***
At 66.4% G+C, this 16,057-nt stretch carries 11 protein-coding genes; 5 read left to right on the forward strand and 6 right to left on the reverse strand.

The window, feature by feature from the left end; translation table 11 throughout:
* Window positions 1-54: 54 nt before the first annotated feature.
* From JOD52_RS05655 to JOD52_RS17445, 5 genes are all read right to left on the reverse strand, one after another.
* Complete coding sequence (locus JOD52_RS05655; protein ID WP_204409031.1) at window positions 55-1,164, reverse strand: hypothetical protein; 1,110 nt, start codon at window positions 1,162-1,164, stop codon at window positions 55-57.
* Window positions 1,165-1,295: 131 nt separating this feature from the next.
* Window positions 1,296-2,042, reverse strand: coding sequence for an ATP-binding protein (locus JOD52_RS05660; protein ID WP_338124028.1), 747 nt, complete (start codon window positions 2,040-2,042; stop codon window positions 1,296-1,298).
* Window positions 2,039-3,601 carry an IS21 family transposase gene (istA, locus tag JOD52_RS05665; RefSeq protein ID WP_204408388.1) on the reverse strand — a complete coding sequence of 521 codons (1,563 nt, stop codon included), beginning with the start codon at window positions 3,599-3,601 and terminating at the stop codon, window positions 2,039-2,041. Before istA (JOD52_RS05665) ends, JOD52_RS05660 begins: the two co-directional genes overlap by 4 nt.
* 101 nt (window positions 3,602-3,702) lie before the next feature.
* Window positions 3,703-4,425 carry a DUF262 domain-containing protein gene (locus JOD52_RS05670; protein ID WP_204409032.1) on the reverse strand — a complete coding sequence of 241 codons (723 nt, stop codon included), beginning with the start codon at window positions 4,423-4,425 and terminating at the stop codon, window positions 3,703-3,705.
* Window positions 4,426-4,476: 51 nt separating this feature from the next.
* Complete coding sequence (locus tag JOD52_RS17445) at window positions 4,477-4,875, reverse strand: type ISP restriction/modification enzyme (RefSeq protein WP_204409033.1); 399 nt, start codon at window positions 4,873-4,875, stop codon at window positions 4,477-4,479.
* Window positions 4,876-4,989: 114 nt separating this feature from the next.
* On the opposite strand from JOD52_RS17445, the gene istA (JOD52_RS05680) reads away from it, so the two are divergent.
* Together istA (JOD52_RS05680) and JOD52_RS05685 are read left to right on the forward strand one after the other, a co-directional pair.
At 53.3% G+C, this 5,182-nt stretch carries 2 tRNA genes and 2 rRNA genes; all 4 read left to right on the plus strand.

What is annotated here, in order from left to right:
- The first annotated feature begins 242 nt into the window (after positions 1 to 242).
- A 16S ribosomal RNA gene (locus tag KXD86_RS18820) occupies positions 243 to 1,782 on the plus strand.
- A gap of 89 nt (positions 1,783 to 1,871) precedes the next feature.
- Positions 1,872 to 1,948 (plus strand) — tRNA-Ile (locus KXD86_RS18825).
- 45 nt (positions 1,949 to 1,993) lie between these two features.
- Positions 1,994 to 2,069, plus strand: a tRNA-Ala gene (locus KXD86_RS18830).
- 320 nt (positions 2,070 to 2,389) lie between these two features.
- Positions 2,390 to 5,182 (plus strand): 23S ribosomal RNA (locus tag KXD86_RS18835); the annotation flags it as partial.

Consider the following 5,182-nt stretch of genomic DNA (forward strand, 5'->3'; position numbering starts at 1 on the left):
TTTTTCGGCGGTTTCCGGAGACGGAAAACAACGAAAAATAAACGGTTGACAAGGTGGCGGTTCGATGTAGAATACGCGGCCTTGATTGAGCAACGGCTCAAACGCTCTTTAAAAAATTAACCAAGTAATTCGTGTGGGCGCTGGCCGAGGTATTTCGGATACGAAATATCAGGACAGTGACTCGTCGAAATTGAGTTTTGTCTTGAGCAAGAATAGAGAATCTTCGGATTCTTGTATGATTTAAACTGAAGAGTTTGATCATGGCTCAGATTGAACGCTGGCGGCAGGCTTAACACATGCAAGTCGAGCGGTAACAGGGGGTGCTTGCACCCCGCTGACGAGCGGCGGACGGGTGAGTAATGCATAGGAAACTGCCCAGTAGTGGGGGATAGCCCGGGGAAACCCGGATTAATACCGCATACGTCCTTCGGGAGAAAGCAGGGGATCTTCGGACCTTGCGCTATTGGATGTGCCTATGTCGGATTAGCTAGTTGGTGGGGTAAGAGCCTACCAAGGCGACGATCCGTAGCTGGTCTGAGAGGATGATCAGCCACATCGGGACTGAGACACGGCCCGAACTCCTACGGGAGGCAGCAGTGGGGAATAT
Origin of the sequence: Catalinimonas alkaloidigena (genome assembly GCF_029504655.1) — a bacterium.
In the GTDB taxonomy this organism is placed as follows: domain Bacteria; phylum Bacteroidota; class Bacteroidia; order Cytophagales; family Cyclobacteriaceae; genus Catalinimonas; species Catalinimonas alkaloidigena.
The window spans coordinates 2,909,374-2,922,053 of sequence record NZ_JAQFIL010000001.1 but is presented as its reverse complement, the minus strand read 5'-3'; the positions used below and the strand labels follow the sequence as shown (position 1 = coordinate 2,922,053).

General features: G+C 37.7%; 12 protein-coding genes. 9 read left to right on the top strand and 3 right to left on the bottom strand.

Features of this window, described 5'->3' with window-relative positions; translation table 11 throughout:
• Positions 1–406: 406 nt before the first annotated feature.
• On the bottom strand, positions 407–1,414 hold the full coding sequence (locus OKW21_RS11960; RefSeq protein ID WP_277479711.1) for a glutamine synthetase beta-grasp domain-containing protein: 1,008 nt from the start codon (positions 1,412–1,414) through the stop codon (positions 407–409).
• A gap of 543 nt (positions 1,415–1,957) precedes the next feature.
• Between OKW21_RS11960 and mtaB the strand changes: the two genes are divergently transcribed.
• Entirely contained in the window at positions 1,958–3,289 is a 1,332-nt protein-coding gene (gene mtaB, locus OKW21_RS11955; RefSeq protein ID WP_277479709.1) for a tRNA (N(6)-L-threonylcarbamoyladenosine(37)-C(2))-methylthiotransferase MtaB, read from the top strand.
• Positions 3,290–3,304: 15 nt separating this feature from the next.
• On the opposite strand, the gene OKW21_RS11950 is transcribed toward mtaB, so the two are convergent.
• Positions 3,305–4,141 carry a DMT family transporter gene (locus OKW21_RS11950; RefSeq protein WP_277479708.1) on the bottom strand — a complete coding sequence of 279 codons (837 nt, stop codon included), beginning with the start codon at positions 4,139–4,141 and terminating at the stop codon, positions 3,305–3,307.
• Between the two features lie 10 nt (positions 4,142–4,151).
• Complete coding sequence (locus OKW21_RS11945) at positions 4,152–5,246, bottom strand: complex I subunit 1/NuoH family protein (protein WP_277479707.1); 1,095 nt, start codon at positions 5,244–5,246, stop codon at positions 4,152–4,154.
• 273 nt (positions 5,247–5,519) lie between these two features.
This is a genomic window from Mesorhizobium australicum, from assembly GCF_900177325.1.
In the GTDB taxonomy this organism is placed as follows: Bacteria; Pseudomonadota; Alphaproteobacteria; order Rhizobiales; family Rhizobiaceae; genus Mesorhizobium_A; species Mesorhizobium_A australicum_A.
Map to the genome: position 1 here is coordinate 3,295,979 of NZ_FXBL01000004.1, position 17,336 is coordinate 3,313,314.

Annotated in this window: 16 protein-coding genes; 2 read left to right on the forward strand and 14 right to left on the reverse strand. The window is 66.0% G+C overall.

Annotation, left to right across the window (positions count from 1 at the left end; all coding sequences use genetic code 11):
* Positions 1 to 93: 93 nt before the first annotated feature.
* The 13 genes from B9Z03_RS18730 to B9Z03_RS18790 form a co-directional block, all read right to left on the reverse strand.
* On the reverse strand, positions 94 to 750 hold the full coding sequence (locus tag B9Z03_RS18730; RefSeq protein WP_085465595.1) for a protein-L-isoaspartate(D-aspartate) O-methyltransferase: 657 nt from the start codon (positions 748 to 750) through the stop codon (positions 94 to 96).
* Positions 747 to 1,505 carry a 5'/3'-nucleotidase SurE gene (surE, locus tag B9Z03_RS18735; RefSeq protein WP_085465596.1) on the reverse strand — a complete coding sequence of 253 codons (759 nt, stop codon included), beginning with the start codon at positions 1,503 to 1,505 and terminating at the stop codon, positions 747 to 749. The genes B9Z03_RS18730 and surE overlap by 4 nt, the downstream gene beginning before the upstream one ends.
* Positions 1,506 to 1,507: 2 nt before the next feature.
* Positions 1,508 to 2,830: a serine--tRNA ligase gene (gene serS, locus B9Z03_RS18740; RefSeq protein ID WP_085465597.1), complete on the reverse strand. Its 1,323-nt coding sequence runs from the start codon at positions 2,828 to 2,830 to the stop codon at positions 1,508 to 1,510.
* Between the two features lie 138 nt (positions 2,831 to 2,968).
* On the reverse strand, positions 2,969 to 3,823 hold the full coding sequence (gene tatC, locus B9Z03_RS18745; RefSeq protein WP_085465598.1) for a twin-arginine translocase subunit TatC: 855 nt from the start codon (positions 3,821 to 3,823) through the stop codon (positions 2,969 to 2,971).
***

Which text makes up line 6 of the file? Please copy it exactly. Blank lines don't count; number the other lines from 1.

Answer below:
* Window positions 1,165-1,295: 131 nt separating this feature from the next.